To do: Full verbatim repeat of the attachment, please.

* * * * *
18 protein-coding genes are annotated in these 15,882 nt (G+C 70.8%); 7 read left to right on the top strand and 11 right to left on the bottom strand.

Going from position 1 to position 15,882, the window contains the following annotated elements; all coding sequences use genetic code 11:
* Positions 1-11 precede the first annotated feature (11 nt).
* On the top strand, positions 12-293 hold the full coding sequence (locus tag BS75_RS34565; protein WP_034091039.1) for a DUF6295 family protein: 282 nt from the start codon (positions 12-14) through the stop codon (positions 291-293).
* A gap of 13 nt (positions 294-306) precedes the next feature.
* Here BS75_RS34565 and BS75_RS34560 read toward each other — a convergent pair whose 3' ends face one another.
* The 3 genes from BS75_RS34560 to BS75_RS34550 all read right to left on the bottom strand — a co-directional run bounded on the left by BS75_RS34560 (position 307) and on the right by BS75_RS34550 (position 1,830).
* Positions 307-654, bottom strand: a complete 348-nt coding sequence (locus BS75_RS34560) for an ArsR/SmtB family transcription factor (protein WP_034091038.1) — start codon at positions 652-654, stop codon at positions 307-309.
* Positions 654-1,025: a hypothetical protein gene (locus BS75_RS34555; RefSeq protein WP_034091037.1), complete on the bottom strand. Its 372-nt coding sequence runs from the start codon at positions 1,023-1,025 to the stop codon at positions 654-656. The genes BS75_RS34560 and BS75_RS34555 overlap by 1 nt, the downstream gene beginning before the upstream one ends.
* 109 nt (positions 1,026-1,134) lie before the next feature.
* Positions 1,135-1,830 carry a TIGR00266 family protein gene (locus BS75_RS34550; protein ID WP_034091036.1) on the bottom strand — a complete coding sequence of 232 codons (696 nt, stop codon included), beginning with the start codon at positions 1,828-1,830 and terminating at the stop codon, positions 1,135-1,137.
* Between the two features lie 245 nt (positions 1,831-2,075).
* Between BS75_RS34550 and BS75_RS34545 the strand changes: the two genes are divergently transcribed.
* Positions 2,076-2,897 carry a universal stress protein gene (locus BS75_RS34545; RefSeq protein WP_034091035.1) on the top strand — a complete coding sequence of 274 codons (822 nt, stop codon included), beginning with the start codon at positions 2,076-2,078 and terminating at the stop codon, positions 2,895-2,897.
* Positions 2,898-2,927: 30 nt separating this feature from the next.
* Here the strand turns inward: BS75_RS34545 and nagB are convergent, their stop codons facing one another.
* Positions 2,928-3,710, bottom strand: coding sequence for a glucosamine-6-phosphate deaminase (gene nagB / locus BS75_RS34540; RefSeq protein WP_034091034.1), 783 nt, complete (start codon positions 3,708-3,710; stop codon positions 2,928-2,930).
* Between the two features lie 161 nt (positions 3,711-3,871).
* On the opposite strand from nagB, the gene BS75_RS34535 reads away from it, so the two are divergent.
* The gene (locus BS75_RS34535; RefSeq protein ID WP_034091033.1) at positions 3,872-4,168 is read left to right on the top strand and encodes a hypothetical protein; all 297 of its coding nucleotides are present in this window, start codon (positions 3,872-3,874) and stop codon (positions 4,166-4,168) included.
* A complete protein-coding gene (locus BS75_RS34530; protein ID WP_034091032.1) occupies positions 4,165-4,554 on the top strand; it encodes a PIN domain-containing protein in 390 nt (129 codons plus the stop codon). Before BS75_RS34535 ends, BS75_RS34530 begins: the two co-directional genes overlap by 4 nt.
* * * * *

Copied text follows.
18 protein-coding genes are annotated in these 15,882 nt (G+C 70.8%); 7 read left to right on the top strand and 11 right to left on the bottom strand.

Going from position 1 to position 15,882, the window contains the following annotated elements; all coding sequences use genetic code 11:
* Positions 1-11 precede the first annotated feature (11 nt).
* On the top strand, positions 12-293 hold the full coding sequence (locus tag BS75_RS34565; protein WP_034091039.1) for a DUF6295 family protein: 282 nt from the start codon (positions 12-14) through the stop codon (positions 291-293).
* A gap of 13 nt (positions 294-306) precedes the next feature.
* Here BS75_RS34565 and BS75_RS34560 read toward each other — a convergent pair whose 3' ends face one another.
* The 3 genes from BS75_RS34560 to BS75_RS34550 all read right to left on the bottom strand — a co-directional run bounded on the left by BS75_RS34560 (position 307) and on the right by BS75_RS34550 (position 1,830).
* Positions 307-654, bottom strand: a complete 348-nt coding sequence (locus BS75_RS34560) for an ArsR/SmtB family transcription factor (protein WP_034091038.1) — start codon at positions 652-654, stop codon at positions 307-309.
* Positions 654-1,025: a hypothetical protein gene (locus BS75_RS34555; RefSeq protein WP_034091037.1), complete on the bottom strand. Its 372-nt coding sequence runs from the start codon at positions 1,023-1,025 to the stop codon at positions 654-656. The genes BS75_RS34560 and BS75_RS34555 overlap by 1 nt, the downstream gene beginning before the upstream one ends.
* 109 nt (positions 1,026-1,134) lie before the next feature.
* Positions 1,135-1,830 carry a TIGR00266 family protein gene (locus BS75_RS34550; protein ID WP_034091036.1) on the bottom strand — a complete coding sequence of 232 codons (696 nt, stop codon included), beginning with the start codon at positions 1,828-1,830 and terminating at the stop codon, positions 1,135-1,137.
* Between the two features lie 245 nt (positions 1,831-2,075).
* Between BS75_RS34550 and BS75_RS34545 the strand changes: the two genes are divergently transcribed.
* Positions 2,076-2,897 carry a universal stress protein gene (locus BS75_RS34545; RefSeq protein WP_034091035.1) on the top strand — a complete coding sequence of 274 codons (822 nt, stop codon included), beginning with the start codon at positions 2,076-2,078 and terminating at the stop codon, positions 2,895-2,897.
* Positions 2,898-2,927: 30 nt separating this feature from the next.
* Here the strand turns inward: BS75_RS34545 and nagB are convergent, their stop codons facing one another.
* Positions 2,928-3,710, bottom strand: coding sequence for a glucosamine-6-phosphate deaminase (gene nagB / locus BS75_RS34540; RefSeq protein WP_034091034.1), 783 nt, complete (start codon positions 3,708-3,710; stop codon positions 2,928-2,930).
* Between the two features lie 161 nt (positions 3,711-3,871).
* On the opposite strand from nagB, the gene BS75_RS34535 reads away from it, so the two are divergent.
* The gene (locus BS75_RS34535; RefSeq protein ID WP_034091033.1) at positions 3,872-4,168 is read left to right on the top strand and encodes a hypothetical protein; all 297 of its coding nucleotides are present in this window, start codon (positions 3,872-3,874) and stop codon (positions 4,166-4,168) included.
* A complete protein-coding gene (locus BS75_RS34530; protein ID WP_034091032.1) occupies positions 4,165-4,554 on the top strand; it encodes a PIN domain-containing protein in 390 nt (129 codons plus the stop codon). Before BS75_RS34535 ends, BS75_RS34530 begins: the two co-directional genes overlap by 4 nt.